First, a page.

Scroll Documents introduces the concept of documents to Confluence. This article explains exactly what documents in Confluence are, and when you should use them.
What's a document?
In terms of scope, a document comprises a page and all of that page's descendants:
Essentially, documents are a new scope of content in Confluence that's larger than a page, but smaller than a space. And that's what Documents are best used for – managing documents that contain too much content for a single page, but aren't large enough to warrant their own space.
What can I do with documents?
Of course, this parent/descendant page relationship already exists in Confluence. But the big advantage of creating documents is that you can use Scroll Documents to manage all a document's pages as a single unit of content.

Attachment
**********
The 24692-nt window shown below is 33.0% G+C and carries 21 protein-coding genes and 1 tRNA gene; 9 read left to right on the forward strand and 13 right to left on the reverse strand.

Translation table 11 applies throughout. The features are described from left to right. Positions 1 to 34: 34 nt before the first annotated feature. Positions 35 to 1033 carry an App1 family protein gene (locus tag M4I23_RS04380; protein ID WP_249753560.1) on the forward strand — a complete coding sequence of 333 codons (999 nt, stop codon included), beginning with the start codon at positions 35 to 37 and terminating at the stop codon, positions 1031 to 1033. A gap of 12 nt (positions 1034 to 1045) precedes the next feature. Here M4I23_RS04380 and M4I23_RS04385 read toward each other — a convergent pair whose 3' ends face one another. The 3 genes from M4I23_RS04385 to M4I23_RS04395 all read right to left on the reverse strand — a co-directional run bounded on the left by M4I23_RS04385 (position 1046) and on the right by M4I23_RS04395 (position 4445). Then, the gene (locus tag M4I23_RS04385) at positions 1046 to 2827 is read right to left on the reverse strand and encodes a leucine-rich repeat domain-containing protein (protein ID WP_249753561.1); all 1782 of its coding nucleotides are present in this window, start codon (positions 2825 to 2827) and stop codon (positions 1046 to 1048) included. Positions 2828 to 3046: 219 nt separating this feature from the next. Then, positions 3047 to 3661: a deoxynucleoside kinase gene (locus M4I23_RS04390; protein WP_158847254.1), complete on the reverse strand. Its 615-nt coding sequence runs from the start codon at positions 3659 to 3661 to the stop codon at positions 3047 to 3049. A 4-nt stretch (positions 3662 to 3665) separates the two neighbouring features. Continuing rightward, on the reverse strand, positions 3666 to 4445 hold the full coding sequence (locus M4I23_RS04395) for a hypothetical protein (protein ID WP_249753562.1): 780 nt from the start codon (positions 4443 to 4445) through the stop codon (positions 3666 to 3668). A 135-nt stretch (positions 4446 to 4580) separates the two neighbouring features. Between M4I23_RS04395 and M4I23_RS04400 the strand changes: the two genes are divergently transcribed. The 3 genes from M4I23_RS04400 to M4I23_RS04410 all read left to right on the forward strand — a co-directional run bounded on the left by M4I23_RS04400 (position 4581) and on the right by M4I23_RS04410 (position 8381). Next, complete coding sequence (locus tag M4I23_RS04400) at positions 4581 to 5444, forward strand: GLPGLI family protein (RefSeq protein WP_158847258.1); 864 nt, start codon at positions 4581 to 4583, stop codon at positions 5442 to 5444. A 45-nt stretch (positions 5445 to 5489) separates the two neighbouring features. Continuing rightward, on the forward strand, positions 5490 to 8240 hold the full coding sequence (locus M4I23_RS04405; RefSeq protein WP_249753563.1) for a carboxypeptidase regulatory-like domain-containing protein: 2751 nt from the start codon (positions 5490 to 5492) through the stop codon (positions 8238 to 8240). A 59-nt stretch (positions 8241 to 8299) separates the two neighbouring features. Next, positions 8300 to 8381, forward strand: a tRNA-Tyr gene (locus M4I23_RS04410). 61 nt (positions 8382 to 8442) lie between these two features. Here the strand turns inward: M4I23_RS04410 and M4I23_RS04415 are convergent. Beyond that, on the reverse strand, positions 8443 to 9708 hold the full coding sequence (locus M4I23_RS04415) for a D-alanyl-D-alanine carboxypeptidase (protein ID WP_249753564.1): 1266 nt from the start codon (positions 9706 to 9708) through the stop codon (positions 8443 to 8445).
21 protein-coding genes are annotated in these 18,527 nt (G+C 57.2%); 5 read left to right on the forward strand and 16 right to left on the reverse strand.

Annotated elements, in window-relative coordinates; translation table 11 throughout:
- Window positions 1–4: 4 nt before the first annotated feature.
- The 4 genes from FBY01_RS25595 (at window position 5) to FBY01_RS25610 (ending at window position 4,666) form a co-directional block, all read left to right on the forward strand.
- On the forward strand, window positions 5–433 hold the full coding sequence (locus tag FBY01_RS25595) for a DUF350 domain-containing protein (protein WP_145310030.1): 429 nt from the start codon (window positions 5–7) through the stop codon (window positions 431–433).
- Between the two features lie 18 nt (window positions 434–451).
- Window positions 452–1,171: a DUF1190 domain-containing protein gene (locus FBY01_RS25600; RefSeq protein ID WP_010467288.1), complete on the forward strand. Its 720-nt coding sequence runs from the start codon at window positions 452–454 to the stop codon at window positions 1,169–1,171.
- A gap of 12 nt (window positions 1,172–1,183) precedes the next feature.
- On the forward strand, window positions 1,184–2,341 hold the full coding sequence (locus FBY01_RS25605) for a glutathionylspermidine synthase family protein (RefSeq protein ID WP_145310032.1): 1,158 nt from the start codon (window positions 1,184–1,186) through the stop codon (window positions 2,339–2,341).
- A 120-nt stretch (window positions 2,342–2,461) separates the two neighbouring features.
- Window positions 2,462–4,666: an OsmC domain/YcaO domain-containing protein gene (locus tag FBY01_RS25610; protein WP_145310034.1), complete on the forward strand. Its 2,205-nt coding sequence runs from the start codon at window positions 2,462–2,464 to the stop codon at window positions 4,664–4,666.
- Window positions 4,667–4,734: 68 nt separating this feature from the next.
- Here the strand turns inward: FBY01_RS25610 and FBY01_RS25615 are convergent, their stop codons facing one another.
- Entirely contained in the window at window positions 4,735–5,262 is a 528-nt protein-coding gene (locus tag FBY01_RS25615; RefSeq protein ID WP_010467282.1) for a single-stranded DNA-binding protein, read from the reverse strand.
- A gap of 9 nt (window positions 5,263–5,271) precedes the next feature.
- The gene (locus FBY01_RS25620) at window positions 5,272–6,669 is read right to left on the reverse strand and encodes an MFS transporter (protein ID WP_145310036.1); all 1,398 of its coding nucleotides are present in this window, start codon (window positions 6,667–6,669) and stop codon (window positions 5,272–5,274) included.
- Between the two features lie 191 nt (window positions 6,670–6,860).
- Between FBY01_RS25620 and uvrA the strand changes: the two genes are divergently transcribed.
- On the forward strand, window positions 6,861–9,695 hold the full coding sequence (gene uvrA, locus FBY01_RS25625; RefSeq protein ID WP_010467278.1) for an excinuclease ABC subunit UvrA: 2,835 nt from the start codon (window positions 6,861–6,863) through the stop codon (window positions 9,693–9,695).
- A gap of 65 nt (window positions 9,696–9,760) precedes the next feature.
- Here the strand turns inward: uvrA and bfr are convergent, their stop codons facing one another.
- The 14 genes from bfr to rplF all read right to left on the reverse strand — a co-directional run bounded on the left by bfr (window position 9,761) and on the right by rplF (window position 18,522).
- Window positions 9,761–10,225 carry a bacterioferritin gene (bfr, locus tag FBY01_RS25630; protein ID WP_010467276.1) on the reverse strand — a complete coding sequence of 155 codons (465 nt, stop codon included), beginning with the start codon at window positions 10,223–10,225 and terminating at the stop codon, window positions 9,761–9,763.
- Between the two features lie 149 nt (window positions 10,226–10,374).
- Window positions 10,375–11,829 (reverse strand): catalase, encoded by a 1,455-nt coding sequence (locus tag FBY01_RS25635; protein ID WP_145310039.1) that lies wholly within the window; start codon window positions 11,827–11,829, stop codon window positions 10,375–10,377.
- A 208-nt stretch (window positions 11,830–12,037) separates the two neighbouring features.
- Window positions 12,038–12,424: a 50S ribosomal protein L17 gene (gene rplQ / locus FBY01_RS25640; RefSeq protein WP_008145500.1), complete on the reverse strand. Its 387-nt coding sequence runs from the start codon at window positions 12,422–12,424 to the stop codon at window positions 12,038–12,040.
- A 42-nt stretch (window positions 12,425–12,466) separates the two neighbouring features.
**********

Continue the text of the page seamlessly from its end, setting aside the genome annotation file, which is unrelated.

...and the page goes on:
Let me explain using a concrete example – a company handbook with its different sections on different pages:
Normally in Confluence, you couldn't manage this company handbook as a single unit. For example, you wouldn't be able to create versions of, or collect metadata about, the document as a whole – only the individual pages in the document.
However, if you mark the handbook as a document:
you can use Scroll Documents' range of document management features to manage the handbook as one discrete unit of content. For example, you can:
- Version the entire document as one, and view and compare versions
Now you've learned all about what documents are, go ahead and create your first one – either from existing pages, or totally from scratch.